How Cybercriminals Are Operationalizing Money Laundering and What to Do About ItHow Cybercriminals Are Operationalizing Money Laundering and What to Do About It
It's time to share threat intelligence and prioritize digital literacy and cyber hygiene to stem the rising money laundering tide.
February 6, 2023
It's almost impossible to pinpoint the amount of money that's laundered globally, but conservative estimates put it at anywhere from $800 million to $2 trillion, according to the United Nations' Office on Drug and Crimes — and that's likely just the tip of the iceberg. It's a crime that, in turn, fuels some of the world's most heinous criminal activities. It's also a tactic used by cybercriminals to help try to cover up the profits they're making from things like wide-scale ransomware attacks. The rise of cryptocurrency also has made it easier for them to evade detection.
Financial institutions, cryptocurrency companies, and other organizations face increasing fines — sometimes ranging in the millions and billions of dollars — for failure to root out money laundering as government agencies and regulators worldwide seek to crack down on this scourge.
Here's the bad news as we look toward 2023: Automation is going to make the problem worse. We will see the rise of money laundering-as-a-service. But the silver lining is there are ways to stem the tide — and collaboratively reduce bad actors' ability to do so.
The Crypto-Money Laundering Connection
A preferred tactic by cybercriminal organizations looking to grow their ranks is to use what are known as money mules. These are individuals who are brought in to help launder money — sometimes, unknowingly. They're often lured in under false pretenses and promises of legitimate jobs, only to discover that "job" is to help launder the profits from cybercrime.
Back in the day, this money shuffling was typically done through anonymous wire transfer services. While they often got away with it, such transfers are far easier for law enforcement and regulators to track. These days, most criminals have moved to using cryptocurrency. Its relative lack of regulatory oversight, coupled with often-anonymous transactions, make it almost the ideal vehicle for money laundering. In fact, a report by Chainalysis found that criminals laundered $8.6 billion in cryptocurrency in 2021. That's a 30% increase from the prior year.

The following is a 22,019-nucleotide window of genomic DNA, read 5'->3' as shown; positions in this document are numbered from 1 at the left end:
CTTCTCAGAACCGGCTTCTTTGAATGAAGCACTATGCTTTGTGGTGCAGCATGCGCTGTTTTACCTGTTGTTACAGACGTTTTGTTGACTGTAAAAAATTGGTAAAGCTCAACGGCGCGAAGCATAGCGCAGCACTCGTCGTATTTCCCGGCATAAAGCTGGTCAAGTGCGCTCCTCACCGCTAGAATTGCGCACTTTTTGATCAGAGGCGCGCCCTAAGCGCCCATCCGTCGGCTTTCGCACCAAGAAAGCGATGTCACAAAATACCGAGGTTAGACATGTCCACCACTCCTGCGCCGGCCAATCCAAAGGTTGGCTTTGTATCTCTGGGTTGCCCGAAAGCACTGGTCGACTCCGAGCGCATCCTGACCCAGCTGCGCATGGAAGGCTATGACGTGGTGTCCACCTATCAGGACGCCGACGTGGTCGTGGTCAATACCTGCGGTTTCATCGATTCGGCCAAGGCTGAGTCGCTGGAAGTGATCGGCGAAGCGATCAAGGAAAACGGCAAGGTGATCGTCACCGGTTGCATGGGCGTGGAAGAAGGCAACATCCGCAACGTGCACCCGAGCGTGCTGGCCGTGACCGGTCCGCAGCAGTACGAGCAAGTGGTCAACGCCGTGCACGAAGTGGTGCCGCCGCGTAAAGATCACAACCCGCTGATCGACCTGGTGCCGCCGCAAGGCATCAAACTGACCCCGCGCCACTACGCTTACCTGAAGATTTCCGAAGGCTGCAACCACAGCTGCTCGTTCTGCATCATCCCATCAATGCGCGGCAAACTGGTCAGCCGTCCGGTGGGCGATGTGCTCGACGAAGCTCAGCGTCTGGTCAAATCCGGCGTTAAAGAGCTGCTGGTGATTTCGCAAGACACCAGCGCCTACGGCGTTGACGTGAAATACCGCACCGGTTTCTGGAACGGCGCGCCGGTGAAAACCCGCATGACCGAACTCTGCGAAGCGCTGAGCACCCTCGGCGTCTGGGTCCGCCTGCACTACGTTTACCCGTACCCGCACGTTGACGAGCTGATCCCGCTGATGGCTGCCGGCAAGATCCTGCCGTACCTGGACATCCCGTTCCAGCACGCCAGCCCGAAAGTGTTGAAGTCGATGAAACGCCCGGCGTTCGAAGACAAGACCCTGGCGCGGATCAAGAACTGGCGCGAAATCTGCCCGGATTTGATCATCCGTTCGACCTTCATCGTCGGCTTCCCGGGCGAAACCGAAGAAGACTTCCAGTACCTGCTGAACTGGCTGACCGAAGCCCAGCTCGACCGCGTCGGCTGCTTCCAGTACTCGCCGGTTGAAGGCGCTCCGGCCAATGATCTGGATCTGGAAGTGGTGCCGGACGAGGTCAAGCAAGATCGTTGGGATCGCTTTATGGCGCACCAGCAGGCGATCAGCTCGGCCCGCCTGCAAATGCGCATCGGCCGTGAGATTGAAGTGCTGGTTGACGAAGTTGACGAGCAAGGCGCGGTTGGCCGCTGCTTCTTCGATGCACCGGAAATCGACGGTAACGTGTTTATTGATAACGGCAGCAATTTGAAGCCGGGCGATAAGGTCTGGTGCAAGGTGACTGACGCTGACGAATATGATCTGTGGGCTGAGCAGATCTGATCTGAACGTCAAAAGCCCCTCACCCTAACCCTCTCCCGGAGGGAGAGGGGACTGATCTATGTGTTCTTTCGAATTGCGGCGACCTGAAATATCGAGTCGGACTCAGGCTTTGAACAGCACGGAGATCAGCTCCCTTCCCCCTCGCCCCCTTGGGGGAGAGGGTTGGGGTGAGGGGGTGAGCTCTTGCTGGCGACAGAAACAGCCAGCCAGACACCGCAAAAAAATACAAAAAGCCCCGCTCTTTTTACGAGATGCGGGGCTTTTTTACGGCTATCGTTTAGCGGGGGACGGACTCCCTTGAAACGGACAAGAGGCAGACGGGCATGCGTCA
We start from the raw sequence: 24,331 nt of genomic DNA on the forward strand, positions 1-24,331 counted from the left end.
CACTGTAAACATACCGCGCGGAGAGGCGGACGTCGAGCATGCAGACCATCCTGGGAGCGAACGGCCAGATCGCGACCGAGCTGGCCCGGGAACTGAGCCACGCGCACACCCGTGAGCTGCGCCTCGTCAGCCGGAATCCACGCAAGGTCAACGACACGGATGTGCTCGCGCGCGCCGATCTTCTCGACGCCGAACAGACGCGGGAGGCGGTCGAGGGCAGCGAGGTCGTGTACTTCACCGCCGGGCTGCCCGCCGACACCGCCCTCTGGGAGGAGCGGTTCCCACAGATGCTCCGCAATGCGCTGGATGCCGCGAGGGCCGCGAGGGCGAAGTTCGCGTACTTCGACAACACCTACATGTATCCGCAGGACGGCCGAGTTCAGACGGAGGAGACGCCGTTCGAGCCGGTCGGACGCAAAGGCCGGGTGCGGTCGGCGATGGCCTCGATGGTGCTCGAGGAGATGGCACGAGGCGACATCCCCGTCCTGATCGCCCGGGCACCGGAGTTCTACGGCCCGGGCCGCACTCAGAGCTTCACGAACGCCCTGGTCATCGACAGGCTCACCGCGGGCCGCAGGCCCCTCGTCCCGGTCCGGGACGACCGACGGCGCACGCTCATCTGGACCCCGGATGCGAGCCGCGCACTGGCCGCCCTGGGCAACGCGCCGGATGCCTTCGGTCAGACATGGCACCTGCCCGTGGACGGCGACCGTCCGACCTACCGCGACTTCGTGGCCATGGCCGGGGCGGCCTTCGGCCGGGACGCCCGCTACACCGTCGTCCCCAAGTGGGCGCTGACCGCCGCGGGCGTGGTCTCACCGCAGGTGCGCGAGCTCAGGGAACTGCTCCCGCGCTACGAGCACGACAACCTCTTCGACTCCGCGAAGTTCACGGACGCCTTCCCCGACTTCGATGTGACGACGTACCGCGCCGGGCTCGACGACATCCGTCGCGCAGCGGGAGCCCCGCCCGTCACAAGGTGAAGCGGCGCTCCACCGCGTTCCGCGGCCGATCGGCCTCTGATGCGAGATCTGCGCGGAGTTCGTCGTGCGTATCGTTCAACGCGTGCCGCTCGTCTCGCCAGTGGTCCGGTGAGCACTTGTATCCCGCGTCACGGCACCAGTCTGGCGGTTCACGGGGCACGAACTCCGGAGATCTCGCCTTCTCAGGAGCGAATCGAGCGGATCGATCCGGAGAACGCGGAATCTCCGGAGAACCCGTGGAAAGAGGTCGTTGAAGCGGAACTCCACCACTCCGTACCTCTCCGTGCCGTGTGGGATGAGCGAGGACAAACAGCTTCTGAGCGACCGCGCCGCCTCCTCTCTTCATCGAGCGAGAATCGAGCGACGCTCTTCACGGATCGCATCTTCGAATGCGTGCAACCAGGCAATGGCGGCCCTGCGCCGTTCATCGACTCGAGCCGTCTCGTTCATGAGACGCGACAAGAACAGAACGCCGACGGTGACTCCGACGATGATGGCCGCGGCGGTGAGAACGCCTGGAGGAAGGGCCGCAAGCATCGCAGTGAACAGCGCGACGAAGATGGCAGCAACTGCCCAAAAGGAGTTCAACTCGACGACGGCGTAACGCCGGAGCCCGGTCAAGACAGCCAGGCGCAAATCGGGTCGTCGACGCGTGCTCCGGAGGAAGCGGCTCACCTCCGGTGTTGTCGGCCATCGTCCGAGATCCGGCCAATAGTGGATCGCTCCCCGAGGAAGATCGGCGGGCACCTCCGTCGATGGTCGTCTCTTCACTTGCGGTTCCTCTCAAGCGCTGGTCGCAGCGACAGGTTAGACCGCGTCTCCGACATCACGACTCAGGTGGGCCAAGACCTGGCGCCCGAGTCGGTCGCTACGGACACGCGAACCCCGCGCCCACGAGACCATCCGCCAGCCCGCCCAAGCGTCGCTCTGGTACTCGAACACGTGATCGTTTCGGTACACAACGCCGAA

The Rise of Recruitment
Setting up recruitment campaigns for money mules takes time and energy. In their efforts to obfuscate their true purpose, cybercriminals will sometimes go to great lengths to build legit-looking websites for fake organizations and post fake job listings aimed at making those businesses seem aboveboard.
However, automation and machine learning (ML) will make this process far easier — and quicker. ML can be used to better target potential recruits in a faster manner, for one thing. We also expect to see some of the manual campaigns replaced with automated services that enable bad actors to move dirty money through the layers of crypto exchanges — that's going to make the process faster and harder to trace. And that means it also will be more difficult to recover stolen funds.
Collectively, these efforts comprise what we're calling money-laundering-as-a-service (MLaaS), and it's going to become another tool in the cybercrime tool chest.
Cutting 'Em Off at Their Knees
While cybercriminals are going to look for any methodology possible to make money laundering easier, that doesn't mean we have to accept this as a foregone conclusion.
The biggest factor in combating the rise of MLaaS is going to involve public-private collaboration on a much larger scale. Organizations across the map can share threat intelligence with one another, contributing to building a better defense all around.
It must be reiterated that cyber hygiene and education must be prioritized as well. No matter the type of organization you're in or the role you're in, this is essential for everyone. Everyone can play a key role in helping keep organizations safe from bad actors. This includes things like more digital literacy — and how to recognize a too-good-to-be-true job ad for the scam it really is. And of course, there's the concept of fighting fire with fire — as bad actors adopt more automation and ML-based approaches, so, too, must defenders.
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